Since I announced SlackDB a few weeks ago, I’ve had a number of questions and interesting conversations in response. I thought I would summarize the initial feedback and answer some questions to help clarify things. One of the biggest questions was “Isn’t this what Drizzle is doing?”, and the answer is no. They are both being designed for “the cloud” and speak the MySQL protocol, but they provide very different guarantees around consistency and high-availability. The simple answer is that SlackDB will provide true multi-master configurations through a deterministic and idempotent replication model (conflicts will be resolved via timestamps), where Drizzle still maintains transactions and ACID properties, which imply single master. Drizzle could add support for clustered configurations and distributed transactions (like the NDB storage engine), but writes would still happen on the majority (maintain quorum) since the concept of global state needs to be maintained.
This led Mark Callaghan to ask why not just modify Drizzle to support these behaviors? He has a good point since most of the properties I’m talking about exist at the storage engine level. There are still a number of changes that would need to happen in the kernel around catalog, database, and table creation to support the replication model. SlackDB also won’t need a number of constructs provided by the Drizzle kernel (various locks, transaction support) so query processing can be lighter-weight. So while it’s probably possible with enough patches and plugins to make this work in Drizzle, I believe it will be easier (both socially and technically) to do this from scratch. With either approach there is still a fair amount of code to be written, and I’ve decided to use Erlang since it allows programmers to express ideas concisely and more quickly with an acceptable trade-off in runtime efficiency. This would make it even more difficult to integrate with Drizzle.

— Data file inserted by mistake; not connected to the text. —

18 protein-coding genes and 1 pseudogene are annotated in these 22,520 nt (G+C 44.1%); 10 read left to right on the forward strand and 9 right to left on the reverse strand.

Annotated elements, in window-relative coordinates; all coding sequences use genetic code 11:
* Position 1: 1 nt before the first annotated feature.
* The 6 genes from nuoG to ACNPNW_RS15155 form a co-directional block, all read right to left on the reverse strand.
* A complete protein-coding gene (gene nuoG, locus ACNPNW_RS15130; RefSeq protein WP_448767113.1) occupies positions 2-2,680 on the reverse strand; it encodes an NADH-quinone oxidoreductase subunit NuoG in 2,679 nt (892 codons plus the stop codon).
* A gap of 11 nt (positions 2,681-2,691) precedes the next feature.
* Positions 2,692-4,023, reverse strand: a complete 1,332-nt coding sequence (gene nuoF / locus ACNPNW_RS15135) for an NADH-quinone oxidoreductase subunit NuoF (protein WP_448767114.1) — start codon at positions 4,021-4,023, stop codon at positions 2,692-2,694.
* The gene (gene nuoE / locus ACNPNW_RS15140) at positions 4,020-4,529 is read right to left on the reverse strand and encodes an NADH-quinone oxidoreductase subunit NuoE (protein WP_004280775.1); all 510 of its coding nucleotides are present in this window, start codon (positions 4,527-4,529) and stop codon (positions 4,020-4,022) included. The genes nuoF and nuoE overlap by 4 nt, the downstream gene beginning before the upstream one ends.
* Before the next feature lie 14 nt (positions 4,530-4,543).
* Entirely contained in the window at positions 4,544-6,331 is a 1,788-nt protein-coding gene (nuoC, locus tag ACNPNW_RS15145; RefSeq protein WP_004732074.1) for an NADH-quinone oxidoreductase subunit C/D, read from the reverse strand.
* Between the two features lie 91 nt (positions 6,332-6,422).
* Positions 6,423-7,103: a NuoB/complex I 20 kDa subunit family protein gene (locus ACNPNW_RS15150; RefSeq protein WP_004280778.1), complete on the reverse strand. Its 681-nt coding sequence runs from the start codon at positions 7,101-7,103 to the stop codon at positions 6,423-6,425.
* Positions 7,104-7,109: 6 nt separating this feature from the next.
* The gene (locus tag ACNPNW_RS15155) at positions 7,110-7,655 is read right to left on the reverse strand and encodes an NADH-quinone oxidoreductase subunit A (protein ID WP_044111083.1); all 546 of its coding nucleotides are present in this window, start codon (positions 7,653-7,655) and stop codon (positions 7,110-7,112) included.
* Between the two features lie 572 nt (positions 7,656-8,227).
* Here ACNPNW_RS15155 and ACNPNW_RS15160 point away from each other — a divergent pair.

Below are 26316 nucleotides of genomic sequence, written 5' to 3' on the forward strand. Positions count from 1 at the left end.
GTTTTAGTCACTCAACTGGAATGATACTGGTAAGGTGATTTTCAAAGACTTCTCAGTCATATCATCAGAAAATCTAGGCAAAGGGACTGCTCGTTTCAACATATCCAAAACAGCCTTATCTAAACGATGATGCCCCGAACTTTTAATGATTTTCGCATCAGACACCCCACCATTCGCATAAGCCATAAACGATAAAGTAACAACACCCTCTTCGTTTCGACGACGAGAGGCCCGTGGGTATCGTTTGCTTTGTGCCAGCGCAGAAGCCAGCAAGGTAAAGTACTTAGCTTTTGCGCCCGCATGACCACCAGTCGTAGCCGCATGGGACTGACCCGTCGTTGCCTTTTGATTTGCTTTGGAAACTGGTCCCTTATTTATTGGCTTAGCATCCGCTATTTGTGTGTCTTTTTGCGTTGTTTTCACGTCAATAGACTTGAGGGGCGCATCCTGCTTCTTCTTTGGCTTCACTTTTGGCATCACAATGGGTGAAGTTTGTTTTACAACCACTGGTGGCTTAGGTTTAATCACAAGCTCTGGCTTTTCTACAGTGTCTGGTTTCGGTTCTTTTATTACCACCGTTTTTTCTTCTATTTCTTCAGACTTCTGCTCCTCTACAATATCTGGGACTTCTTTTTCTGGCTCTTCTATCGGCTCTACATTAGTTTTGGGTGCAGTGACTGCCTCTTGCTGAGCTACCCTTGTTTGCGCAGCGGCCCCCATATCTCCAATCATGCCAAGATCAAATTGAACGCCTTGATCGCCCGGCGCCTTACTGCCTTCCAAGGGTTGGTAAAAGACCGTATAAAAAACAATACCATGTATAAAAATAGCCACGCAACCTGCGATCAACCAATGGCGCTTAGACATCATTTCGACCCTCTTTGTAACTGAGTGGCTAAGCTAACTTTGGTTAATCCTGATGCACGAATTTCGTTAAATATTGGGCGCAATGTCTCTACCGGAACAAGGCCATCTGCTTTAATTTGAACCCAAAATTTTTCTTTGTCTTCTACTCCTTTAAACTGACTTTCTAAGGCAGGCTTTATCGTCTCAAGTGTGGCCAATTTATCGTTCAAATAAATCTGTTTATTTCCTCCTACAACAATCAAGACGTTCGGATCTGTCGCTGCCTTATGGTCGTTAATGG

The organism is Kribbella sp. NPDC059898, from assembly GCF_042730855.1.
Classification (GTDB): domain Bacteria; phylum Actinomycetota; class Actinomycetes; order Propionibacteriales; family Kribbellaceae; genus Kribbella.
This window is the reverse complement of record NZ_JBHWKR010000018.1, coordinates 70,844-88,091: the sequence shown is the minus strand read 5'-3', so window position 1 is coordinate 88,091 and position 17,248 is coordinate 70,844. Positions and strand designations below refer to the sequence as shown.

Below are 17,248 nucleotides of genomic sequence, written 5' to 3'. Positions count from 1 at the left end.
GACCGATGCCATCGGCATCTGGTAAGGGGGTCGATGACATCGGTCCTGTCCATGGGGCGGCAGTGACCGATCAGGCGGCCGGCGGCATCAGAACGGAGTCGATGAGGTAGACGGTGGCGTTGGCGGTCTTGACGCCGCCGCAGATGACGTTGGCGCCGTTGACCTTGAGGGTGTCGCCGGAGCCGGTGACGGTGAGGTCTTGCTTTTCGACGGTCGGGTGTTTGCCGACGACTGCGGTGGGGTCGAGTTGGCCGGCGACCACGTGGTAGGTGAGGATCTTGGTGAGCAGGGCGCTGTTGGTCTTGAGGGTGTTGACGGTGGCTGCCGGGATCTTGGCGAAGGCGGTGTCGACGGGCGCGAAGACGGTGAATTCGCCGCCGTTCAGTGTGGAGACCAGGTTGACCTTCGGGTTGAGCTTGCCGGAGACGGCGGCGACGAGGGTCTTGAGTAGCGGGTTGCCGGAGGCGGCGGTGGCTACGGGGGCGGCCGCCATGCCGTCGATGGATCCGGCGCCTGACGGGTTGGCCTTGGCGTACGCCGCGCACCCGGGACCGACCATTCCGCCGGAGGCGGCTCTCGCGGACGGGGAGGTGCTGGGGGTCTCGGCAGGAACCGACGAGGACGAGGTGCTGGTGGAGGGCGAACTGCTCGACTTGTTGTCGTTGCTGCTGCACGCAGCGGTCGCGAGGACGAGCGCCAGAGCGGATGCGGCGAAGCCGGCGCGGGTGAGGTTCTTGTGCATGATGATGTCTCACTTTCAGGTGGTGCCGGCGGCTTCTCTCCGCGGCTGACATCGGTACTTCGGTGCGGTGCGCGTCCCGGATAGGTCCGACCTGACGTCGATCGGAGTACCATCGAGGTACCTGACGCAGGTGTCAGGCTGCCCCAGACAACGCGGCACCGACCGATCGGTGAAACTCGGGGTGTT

A couple folks asked why I chose the BSD license instead of GPL or Apache. I didn’t want a copyleft license, so GPL was out, but after chatting some more I decided to switch SlackDB to the Apache 2.0 license for the patent protection clause. As much as I dislike patents and would prefer not to acknowledge them, I figured having the protection clauses in there would make it less likely that anyone using the software would have to deal with them once there are other contributors who may hold patents.
I presented the techniques I’m using behind SlackDB in a session at OpenSQL Camp Boston last weekend, and overall they were well received. There was a lot of great feedback and suggestions about other projects and libraries doing related things that may help speed things along. I was glad to see I wasn’t the only person thinking about these properties for relational databases, as Josh Berkus of PostgreSQL fame also led a session on ordering events and conflict resolution within relational data when you loosen up consistency.
I also attended Surge in Baltimore and listened to a talk by Justin Sheehy about “Embracing Concurrency At Scale.” You can see another recording of the same talk here. Justin explained the concepts and problems with systems trying to maintain any kind of globally consistent state quite well, and I agree with almost everything in his presentation. This recent blog post by Coda Hale also explains some of the other key principles around what you must give up in order to get the level of availability required by most systems these days. These help explain the reasons why I started SlackDB – I’m trying to combine these properties with a relational data model. Right now I’m still only able to put my limited spare time into it, but I’m hoping to find a way to put more time into the project. Hopefully you will agree we need a database like this and will help out too. 🙂